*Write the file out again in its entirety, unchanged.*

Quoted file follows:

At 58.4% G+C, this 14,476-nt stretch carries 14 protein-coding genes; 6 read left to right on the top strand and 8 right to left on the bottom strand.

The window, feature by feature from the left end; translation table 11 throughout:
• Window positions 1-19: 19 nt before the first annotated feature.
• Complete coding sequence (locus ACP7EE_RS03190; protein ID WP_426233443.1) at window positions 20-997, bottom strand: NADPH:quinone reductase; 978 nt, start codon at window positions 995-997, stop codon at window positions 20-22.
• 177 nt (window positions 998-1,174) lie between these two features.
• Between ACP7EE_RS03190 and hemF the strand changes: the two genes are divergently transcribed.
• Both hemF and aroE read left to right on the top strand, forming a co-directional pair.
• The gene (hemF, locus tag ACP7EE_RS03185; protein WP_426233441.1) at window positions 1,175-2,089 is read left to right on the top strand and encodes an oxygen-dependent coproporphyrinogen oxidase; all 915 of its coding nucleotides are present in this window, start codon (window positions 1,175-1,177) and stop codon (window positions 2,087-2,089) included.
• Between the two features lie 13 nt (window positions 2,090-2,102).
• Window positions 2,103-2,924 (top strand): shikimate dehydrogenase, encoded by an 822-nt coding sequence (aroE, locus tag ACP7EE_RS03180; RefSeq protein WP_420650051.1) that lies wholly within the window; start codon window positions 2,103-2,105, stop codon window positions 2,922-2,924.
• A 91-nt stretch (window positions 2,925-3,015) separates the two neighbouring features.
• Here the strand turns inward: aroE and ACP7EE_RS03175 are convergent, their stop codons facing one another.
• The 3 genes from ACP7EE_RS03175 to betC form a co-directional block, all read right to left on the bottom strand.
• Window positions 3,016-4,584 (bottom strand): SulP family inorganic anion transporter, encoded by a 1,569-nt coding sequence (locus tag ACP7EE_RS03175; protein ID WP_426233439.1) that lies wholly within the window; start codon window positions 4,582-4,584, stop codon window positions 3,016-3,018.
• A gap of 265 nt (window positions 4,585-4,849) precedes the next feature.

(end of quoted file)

At 58.4% G+C, this 14,476-nt stretch carries 14 protein-coding genes; 6 read left to right on the top strand and 8 right to left on the bottom strand.

The window, feature by feature from the left end; translation table 11 throughout:
• Window positions 1-19: 19 nt before the first annotated feature.
• Complete coding sequence (locus ACP7EE_RS03190; protein ID WP_426233443.1) at window positions 20-997, bottom strand: NADPH:quinone reductase; 978 nt, start codon at window positions 995-997, stop codon at window positions 20-22.
• 177 nt (window positions 998-1,174) lie between these two features.
• Between ACP7EE_RS03190 and hemF the strand changes: the two genes are divergently transcribed.
• Both hemF and aroE read left to right on the top strand, forming a co-directional pair.
• The gene (hemF, locus tag ACP7EE_RS03185; protein WP_426233441.1) at window positions 1,175-2,089 is read left to right on the top strand and encodes an oxygen-dependent coproporphyrinogen oxidase; all 915 of its coding nucleotides are present in this window, start codon (window positions 1,175-1,177) and stop codon (window positions 2,087-2,089) included.
• Between the two features lie 13 nt (window positions 2,090-2,102).
• Window positions 2,103-2,924 (top strand): shikimate dehydrogenase, encoded by an 822-nt coding sequence (aroE, locus tag ACP7EE_RS03180; RefSeq protein WP_420650051.1) that lies wholly within the window; start codon window positions 2,103-2,105, stop codon window positions 2,922-2,924.
• A 91-nt stretch (window positions 2,925-3,015) separates the two neighbouring features.
• Here the strand turns inward: aroE and ACP7EE_RS03175 are convergent, their stop codons facing one another.
• The 3 genes from ACP7EE_RS03175 to betC form a co-directional block, all read right to left on the bottom strand.
• Window positions 3,016-4,584 (bottom strand): SulP family inorganic anion transporter, encoded by a 1,569-nt coding sequence (locus tag ACP7EE_RS03175; protein ID WP_426233439.1) that lies wholly within the window; start codon window positions 4,582-4,584, stop codon window positions 3,016-3,018.
• A gap of 265 nt (window positions 4,585-4,849) precedes the next feature.